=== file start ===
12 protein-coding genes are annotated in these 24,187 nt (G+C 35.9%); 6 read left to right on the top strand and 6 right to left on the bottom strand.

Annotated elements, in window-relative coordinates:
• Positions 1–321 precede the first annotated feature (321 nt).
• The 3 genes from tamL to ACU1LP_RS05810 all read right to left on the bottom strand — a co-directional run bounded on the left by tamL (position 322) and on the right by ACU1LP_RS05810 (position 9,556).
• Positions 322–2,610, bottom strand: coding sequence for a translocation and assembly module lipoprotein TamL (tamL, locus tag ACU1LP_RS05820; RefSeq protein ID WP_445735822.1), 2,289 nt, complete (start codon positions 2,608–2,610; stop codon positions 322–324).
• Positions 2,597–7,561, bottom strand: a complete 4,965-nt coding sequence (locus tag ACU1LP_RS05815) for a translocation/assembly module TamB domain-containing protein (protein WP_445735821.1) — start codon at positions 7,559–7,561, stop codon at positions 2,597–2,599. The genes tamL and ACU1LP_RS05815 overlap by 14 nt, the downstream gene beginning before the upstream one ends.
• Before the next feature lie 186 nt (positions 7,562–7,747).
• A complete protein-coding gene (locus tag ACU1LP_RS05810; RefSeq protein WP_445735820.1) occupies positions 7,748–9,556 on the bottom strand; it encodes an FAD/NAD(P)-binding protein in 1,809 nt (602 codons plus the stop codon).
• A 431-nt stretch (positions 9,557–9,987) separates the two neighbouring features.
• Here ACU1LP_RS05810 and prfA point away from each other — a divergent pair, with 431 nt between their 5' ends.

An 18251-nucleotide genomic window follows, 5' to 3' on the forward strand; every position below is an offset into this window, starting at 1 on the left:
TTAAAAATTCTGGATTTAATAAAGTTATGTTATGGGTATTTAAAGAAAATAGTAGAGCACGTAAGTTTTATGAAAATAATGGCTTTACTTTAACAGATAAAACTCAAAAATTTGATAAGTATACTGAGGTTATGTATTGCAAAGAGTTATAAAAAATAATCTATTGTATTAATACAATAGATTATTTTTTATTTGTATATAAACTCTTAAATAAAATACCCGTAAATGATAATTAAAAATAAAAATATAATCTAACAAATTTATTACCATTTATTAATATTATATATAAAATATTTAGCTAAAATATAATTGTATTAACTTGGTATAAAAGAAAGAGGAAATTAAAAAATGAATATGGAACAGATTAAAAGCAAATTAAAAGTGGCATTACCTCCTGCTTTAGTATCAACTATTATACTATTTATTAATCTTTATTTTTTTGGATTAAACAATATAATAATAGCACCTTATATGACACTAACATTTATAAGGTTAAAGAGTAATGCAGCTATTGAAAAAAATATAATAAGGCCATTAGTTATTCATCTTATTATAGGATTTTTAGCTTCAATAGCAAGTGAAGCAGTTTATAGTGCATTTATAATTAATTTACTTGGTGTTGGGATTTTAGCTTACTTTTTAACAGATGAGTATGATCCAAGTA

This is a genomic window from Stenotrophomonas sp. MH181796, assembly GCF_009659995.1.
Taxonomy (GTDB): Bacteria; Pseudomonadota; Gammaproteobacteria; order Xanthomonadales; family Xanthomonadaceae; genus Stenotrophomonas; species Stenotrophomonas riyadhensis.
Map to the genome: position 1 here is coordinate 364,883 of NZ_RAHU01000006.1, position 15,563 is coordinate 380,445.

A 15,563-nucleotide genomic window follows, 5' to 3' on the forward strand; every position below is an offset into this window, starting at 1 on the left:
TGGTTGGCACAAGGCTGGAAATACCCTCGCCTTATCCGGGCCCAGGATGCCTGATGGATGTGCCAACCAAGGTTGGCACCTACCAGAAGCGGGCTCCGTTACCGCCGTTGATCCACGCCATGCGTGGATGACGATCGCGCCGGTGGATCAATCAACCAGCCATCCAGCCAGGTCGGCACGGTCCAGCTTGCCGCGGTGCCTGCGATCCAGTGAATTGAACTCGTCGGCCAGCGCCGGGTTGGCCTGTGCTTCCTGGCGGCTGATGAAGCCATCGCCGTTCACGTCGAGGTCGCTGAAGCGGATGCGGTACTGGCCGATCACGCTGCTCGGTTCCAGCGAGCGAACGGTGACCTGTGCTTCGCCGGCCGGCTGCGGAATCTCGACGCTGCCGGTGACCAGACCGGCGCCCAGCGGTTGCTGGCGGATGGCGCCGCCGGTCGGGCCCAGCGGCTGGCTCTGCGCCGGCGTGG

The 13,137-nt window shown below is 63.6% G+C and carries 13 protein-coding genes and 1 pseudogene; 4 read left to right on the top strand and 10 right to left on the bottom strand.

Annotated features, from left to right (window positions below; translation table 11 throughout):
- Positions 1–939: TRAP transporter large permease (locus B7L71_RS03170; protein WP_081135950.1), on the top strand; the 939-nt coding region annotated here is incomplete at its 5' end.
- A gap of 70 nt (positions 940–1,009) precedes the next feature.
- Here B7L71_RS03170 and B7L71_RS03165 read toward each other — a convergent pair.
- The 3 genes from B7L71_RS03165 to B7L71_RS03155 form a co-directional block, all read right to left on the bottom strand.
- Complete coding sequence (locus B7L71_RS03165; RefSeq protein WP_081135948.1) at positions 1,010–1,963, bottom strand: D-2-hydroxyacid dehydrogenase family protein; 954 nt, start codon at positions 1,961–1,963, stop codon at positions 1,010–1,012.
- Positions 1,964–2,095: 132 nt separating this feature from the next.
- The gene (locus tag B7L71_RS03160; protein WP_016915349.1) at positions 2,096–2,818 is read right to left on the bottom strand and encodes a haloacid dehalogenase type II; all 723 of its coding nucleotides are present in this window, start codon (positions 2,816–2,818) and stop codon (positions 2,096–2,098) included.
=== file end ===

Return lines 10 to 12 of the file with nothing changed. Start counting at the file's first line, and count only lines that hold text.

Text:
• Here ACU1LP_RS05810 and prfA point away from each other — a divergent pair, with 431 nt between their 5' ends.

An 18251-nucleotide genomic window follows, 5' to 3' on the forward strand; every position below is an offset into this window, starting at 1 on the left:
TTAAAAATTCTGGATTTAATAAAGTTATGTTATGGGTATTTAAAGAAAATAGTAGAGCACGTAAGTTTTATGAAAATAATGGCTTTACTTTAACAGATAAAACTCAAAAATTTGATAAGTATACTGAGGTTATGTATTGCAAAGAGTTATAAAAAATAATCTATTGTATTAATACAATAGATTATTTTTTATTTGTATATAAACTCTTAAATAAAATACCCGTAAATGATAATTAAAAATAAAAATATAATCTAACAAATTTATTACCATTTATTAATATTATATATAAAATATTTAGCTAAAATATAATTGTATTAACTTGGTATAAAAGAAAGAGGAAATTAAAAAATGAATATGGAACAGATTAAAAGCAAATTAAAAGTGGCATTACCTCCTGCTTTAGTATCAACTATTATACTATTTATTAATCTTTATTTTTTTGGATTAAACAATATAATAATAGCACCTTATATGACACTAACATTTATAAGGTTAAAGAGTAATGCAGCTATTGAAAAAAATATAATAAGGCCATTAGTTATTCATCTTATTATAGGATTTTTAGCTTCAATAGCAAGTGAAGCAGTTTATAGTGCATTTATAATTAATTTACTTGGTGTTGGGATTTTAGCTTACTTTTTAACAGATGAGTATGATCCAAGTA